Stories of Strength

Use time-honored books and classic characters to teach kids about courage.

By Charles Smith, PhD



Stories of Strength

It was early in the morning, on an isolated rural road in Colorado. A furious storm raged, with heavy rain and wind. A 9-year-old boy was in the car with his mother, who was driving him to school. Treacherous road conditions sent the car into a skid. The vehicle spun out of control, went off the road, rolled several times, and came to rest upside down in a ditch filled with water.

Fortunately, both the mother and son were wearing seatbelts. The mother suffered a blow to her head. She was conscious, but temporarily unable to move a muscle. The boy was stunned but unhurt. As water poured through broken windows in the car, he unbuckled himself, crawled out of the passenger window, made his way around to the driver's side, and reached inside the car to undo his trapped mother's seatbelt. With great effort, he managed to free her, pull her through the window, and drag her through the water and up the embankment to the road, where they were soon rescued.

His mother later recounted her experience of the accident. Frustrated at being unable to move or even speak to offer instructions or encouragement to her son, she was amazed by his resourcefulness. She recalled hearing her boy saying out loud as he dragged her through the water, "I think I can, I think I can, I think I can!"

It seemed clear that this little boy's act of courage was bolstered by one of his favorite books: The Little Engine That Could. In that story, when everyone else had given up hope, the Little Engine carried the heavy load of toys and good things to eat over the hill to the children waiting on the other side. He had courage and took action.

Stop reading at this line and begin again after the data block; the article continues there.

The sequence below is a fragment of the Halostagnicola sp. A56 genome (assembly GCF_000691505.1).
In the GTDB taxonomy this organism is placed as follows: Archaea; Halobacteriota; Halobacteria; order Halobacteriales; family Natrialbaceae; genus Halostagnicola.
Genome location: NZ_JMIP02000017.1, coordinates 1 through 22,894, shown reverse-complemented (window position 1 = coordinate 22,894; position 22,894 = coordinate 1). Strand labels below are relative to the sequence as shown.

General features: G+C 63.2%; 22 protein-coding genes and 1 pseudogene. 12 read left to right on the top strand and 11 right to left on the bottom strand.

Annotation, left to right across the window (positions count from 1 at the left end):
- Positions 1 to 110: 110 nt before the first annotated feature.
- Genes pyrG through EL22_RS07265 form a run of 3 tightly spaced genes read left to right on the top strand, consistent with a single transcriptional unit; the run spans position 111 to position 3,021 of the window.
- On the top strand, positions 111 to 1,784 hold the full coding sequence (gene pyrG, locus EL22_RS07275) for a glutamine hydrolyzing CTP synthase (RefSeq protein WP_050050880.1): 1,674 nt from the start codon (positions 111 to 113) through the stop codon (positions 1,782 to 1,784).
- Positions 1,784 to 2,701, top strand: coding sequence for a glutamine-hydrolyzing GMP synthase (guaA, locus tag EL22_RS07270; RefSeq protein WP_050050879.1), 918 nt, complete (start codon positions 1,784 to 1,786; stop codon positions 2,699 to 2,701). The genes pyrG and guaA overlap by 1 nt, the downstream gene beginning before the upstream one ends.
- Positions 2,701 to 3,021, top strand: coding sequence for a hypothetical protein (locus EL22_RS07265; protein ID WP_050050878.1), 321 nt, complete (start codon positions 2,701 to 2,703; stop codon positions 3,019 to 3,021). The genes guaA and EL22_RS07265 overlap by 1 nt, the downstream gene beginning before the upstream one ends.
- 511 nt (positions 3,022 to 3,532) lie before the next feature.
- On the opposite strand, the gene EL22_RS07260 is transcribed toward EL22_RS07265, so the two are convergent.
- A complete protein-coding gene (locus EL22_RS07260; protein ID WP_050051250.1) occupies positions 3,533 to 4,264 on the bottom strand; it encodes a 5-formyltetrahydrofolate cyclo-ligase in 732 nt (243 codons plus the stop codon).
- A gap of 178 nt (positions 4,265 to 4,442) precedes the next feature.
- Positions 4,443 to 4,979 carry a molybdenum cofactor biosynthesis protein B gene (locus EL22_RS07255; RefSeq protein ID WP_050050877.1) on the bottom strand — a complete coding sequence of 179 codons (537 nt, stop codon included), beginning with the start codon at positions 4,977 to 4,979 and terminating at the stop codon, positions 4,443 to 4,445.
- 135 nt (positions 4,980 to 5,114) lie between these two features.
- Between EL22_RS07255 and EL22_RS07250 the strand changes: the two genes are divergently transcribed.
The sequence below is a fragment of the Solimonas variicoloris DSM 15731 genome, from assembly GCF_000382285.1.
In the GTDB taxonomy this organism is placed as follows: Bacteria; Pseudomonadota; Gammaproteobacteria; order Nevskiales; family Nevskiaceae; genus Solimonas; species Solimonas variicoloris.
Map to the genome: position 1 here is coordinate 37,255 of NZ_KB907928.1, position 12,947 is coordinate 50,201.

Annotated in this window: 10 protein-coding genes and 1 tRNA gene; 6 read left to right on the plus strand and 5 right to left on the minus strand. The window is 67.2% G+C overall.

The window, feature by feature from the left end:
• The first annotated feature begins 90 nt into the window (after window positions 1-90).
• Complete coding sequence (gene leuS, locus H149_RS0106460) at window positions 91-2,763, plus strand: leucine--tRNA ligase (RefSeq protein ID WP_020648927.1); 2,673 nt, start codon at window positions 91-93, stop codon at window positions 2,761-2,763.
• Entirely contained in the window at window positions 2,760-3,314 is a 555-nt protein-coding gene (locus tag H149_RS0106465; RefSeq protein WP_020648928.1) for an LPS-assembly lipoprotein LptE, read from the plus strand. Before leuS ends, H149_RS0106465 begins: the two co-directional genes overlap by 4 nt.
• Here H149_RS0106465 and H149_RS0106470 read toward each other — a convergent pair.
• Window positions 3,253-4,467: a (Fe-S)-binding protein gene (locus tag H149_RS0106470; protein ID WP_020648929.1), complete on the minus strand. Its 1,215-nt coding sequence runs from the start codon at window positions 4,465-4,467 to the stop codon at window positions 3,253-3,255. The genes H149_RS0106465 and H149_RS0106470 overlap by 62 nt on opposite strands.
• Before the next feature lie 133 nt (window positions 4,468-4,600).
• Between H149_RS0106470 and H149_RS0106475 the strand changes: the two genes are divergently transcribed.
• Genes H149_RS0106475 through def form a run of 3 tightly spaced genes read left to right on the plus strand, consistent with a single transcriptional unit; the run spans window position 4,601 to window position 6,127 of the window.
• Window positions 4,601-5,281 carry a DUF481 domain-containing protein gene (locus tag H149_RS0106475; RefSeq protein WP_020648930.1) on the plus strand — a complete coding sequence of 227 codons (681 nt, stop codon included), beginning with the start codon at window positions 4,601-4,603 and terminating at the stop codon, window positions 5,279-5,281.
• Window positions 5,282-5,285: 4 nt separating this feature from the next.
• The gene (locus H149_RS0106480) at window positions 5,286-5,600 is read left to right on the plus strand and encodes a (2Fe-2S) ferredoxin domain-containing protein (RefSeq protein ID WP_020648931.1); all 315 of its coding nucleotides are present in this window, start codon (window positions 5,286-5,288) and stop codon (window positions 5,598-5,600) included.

Obviously this one story, though compelling to this little boy, could not be fully responsible for his dramatic response to a frightening situation. But the book had left a deep impression, likely inspiring him to respond positively in an exceptionally difficult circumstance. The power of the story captured the young boy's imagination long before the accident that morning and motivated him to take action in the terrifying moments after the crash.

The Heart of Courage
Great dramas like this are exceptional, but children reveal courage every day in small victories over fear and disappointment. A toddler falls down and struggles back up, then falls down again. Determined to achieve success, she'll get up repeatedly. A preschool child climbs to the top of a slide and rockets down into the safe arms of his father. Another soothes herself after waking up to a strange sound in the middle of the night. A kindergartner leaves the safety of home to attend school for the first time. Though these victories over fear and the unknown are small and rarely celebrated, they lay the foundation for courage and even heroism later in life.

If you think having courage can be described as having heart, you're right on the mark: The word "courage" derives from the French word for "the heart in action." Courage is about having hope and putting it into action. This is the power of enduring stories: They show children what is noble, and invite them to be smart with their hearts. The best stories are celebrations of our potential for magnificence. From stories told by firelight in prehistoric caves to a mother reading Where the Wild Things Are as her son snuggles next to her at bedtime, stories reveal the heart in action. Tales with noble themes provide children with a template for heroism. They offer a path of courage when honor beckons us to take a risk on behalf of others.